Sparrow Says - Struggling with increased workloads

Greg Graham
By Greg Graham | 22 November 2021
Greg Graham, AKA Sparrow.

A career advice column from Greg Graham. Email and put "SPARROW" in the subject line to ask a question.

Reader’s question: I am an account manager in an agency, working across three major accounts. In the past 2 years I have had three Account Directors to report to as they last less than 6 months in the role. I have been without an account director for four months now and been managing one of the accounts completely on my own. The issue is the client on that account was really critical of me and when I explained that we were short staffed because of COVID, she said that at my level of seniority I should be on top of this. I found out that without me knowing, the agency is charging me out to this client as an account director, yet I am still being paid the account manager. I did not know what to say to the client. The same salary for the past 2 years, because there has been a salary freeze. Should I join the great resignation? What is keeping me here is the terrific colleagues I work with.

Sparrow says:

I want to start by acknowledging your loyalty and the great job you are doing under challenging client circumstances over the past two years.

Unfortunately, your story is a familiar one in the industry at the moment. Many people are struggling with increased workloads and reduced resources, and agencies are simply not walking the talk when it comes to looking after their people.

Your agency charging you out as an account director and paying you for a lesser client manager role is unacceptable and you should raise this immediately with your leader/manager. You should also put it in writing to the HR or People & Culture lead, outlining your situation and clearly articulating the facts.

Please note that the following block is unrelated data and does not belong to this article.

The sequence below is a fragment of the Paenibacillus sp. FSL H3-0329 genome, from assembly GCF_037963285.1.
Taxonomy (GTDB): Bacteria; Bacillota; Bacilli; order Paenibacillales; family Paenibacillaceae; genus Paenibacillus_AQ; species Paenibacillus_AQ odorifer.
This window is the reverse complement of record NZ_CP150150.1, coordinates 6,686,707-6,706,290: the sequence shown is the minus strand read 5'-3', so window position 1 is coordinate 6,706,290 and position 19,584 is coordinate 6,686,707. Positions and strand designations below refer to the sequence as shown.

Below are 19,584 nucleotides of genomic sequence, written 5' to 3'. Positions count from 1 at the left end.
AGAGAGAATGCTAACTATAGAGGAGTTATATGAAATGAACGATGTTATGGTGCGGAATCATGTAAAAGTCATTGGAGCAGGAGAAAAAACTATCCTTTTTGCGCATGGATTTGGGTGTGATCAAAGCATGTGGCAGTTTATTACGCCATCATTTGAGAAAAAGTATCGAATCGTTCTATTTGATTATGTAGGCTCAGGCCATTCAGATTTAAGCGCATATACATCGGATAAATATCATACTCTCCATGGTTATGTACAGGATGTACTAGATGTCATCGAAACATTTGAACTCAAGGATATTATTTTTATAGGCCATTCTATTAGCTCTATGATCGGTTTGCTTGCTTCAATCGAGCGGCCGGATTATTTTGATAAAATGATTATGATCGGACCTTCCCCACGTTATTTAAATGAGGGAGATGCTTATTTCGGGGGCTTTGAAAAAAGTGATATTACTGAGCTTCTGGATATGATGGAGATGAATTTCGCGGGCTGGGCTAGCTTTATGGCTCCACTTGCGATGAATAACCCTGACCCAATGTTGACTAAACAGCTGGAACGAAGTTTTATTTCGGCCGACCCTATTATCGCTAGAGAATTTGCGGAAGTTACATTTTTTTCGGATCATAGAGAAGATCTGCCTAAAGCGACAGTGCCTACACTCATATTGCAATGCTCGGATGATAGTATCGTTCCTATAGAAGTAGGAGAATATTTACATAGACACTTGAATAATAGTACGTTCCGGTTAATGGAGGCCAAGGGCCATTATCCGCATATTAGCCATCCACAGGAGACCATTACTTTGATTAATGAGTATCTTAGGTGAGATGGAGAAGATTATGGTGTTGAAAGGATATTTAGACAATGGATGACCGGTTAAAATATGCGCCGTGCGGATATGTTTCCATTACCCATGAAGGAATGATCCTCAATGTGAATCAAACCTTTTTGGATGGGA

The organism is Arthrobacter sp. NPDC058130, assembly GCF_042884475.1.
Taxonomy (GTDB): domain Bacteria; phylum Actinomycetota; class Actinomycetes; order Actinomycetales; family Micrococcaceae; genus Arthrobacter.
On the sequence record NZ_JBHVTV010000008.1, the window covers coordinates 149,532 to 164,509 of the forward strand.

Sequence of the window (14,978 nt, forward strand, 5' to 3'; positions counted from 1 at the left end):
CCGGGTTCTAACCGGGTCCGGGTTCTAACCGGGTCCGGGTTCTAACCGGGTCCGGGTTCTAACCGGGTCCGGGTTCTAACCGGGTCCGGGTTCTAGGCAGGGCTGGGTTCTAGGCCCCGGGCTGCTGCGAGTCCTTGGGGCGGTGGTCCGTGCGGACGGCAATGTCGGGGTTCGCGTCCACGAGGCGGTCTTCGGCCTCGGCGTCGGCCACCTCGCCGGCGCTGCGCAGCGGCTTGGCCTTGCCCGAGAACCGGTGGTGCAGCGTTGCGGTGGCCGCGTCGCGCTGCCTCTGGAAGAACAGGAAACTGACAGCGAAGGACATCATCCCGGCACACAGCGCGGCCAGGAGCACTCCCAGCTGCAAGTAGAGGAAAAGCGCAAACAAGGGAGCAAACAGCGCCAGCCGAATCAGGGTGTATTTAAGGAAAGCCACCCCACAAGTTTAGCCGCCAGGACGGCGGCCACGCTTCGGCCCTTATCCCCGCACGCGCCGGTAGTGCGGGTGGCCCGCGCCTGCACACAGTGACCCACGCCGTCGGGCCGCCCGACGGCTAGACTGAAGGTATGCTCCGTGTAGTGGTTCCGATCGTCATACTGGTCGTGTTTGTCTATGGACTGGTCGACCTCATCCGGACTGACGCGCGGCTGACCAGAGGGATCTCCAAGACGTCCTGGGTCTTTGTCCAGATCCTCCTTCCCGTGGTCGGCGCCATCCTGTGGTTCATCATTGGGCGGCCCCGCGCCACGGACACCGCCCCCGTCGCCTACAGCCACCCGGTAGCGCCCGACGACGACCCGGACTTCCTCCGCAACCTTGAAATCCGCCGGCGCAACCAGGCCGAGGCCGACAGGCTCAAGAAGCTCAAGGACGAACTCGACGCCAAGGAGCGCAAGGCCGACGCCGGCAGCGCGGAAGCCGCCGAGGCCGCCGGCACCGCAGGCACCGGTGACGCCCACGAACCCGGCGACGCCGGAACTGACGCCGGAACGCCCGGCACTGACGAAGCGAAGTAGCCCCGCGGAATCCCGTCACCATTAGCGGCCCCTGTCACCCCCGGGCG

You have been doing the job with very little support or guidance and the agency is taking advantage of you. We have all experienced wage freezers in difficult times, but in this situation when the agency is deriving revenue from the client for your more senior role, it’s exploitation.

Be very specific in person and in writing about the client expectations and how you are managing under challenging conditions with reduced resources and on a lower paid grade.

You need to be strong, forceful and ask that your compensation be immediately reviewed to reflect your real client role and the way the agency is charging you out.

This is going to be a tough conversation, but hold your ground and stick to the facts. What you are asking is only fair and reasonable and it would be difficult for your manager to argue against it. Frame your request in a very positive and constructive manner, but you need a timetable of the actions and how and when they will be implemented. 

Depending on how the situation plays out, you do need to be prepared to walk away. If the agency is not forthcoming with any compensation or salary review, you should resign immediately and join the Great Resignation. Have your letter drafted and ready to go!

The industry has a real talent shortage and there is heap of great opportunities in the marketplace. Find a brilliant agency with integrity that rewards your unwavering commitment to clients, values and respects you! Hold your head high you will definitely bounce back and thrive in a new positive agency environment.

Plus your old colleagues will still be friends and you will open yourself up to new exciting adventures in the future.

Greg“Sparrow’’Graham: Coach/Trainer/Pitch Doctor & Advisor @ The Nest Consultancy



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